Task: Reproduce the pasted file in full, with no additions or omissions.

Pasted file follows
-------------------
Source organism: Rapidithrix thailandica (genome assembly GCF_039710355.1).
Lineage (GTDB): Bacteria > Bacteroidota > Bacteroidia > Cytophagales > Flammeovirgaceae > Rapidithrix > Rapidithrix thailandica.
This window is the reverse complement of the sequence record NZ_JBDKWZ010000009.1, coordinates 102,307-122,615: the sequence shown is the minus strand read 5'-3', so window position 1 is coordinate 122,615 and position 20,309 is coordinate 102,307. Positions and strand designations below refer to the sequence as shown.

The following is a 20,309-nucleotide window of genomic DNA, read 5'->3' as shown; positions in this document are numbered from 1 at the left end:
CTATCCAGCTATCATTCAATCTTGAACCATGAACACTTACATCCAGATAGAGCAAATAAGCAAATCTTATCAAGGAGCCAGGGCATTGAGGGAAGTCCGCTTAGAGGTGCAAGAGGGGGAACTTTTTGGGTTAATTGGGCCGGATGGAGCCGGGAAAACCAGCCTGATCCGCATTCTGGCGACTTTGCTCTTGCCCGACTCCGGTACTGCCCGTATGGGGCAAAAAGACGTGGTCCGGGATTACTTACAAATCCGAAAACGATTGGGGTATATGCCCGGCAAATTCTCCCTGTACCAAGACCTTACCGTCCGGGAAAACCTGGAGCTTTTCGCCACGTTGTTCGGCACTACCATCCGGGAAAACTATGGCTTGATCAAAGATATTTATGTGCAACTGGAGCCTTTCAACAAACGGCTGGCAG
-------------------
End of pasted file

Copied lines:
Source organism: Rapidithrix thailandica (genome assembly GCF_039710355.1).
Lineage (GTDB): Bacteria > Bacteroidota > Bacteroidia > Cytophagales > Flammeovirgaceae > Rapidithrix > Rapidithrix thailandica.
This window is the reverse complement of the sequence record NZ_JBDKWZ010000009.1, coordinates 102,307-122,615: the sequence shown is the minus strand read 5'-3', so window position 1 is coordinate 122,615 and position 20,309 is coordinate 102,307. Positions and strand designations below refer to the sequence as shown.

The following is a 20,309-nucleotide window of genomic DNA, read 5'->3' as shown; positions in this document are numbered from 1 at the left end:
CTATCCAGCTATCATTCAATCTTGAACCATGAACACTTACATCCAGATAGAGCAAATAAGCAAATCTTATCAAGGAGCCAGGGCATTGAGGGAAGTCCGCTTAGAGGTGCAAGAGGGGGAACTTTTTGGGTTAATTGGGCCGGATGGAGCCGGGAAAACCAGCCTGATCCGCATTCTGGCGACTTTGCTCTTGCCCGACTCCGGTACTGCCCGTATGGGGCAAAAAGACGTGGTCCGGGATTACTTACAAATCCGAAAACGATTGGGGTATATGCCCGGCAAATTCTCCCTGTACCAAGACCTTACCGTCCGGGAAAACCTGGAGCTTTTCGCCACGTTGTTCGGCACTACCATCCGGGAAAACTATGGCTTGATCAAAGATATTTATGTGCAACTGGAGCCTTTCAACAAACGGCTGGCAG